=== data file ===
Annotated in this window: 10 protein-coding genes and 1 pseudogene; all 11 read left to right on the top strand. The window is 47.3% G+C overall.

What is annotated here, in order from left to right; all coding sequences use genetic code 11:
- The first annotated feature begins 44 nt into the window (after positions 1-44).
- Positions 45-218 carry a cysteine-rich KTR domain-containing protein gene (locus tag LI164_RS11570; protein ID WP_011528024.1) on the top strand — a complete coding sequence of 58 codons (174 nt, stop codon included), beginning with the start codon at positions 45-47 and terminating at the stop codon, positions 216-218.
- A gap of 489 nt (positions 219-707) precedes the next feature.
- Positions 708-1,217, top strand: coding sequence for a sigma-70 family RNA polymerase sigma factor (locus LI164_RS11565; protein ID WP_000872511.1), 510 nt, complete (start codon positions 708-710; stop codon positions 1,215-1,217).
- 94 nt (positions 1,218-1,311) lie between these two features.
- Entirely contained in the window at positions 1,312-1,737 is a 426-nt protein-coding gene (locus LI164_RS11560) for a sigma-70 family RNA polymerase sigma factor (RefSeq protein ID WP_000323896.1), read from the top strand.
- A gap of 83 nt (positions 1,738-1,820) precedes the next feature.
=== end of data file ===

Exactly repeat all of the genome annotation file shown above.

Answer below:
Annotated in this window: 10 protein-coding genes and 1 pseudogene; all 11 read left to right on the top strand. The window is 47.3% G+C overall.

What is annotated here, in order from left to right; all coding sequences use genetic code 11:
- The first annotated feature begins 44 nt into the window (after positions 1-44).
- Positions 45-218 carry a cysteine-rich KTR domain-containing protein gene (locus tag LI164_RS11570; protein ID WP_011528024.1) on the top strand — a complete coding sequence of 58 codons (174 nt, stop codon included), beginning with the start codon at positions 45-47 and terminating at the stop codon, positions 216-218.
- A gap of 489 nt (positions 219-707) precedes the next feature.
- Positions 708-1,217, top strand: coding sequence for a sigma-70 family RNA polymerase sigma factor (locus LI164_RS11565; protein ID WP_000872511.1), 510 nt, complete (start codon positions 708-710; stop codon positions 1,215-1,217).
- 94 nt (positions 1,218-1,311) lie between these two features.
- Entirely contained in the window at positions 1,312-1,737 is a 426-nt protein-coding gene (locus LI164_RS11560) for a sigma-70 family RNA polymerase sigma factor (RefSeq protein ID WP_000323896.1), read from the top strand.
- A gap of 83 nt (positions 1,738-1,820) precedes the next feature.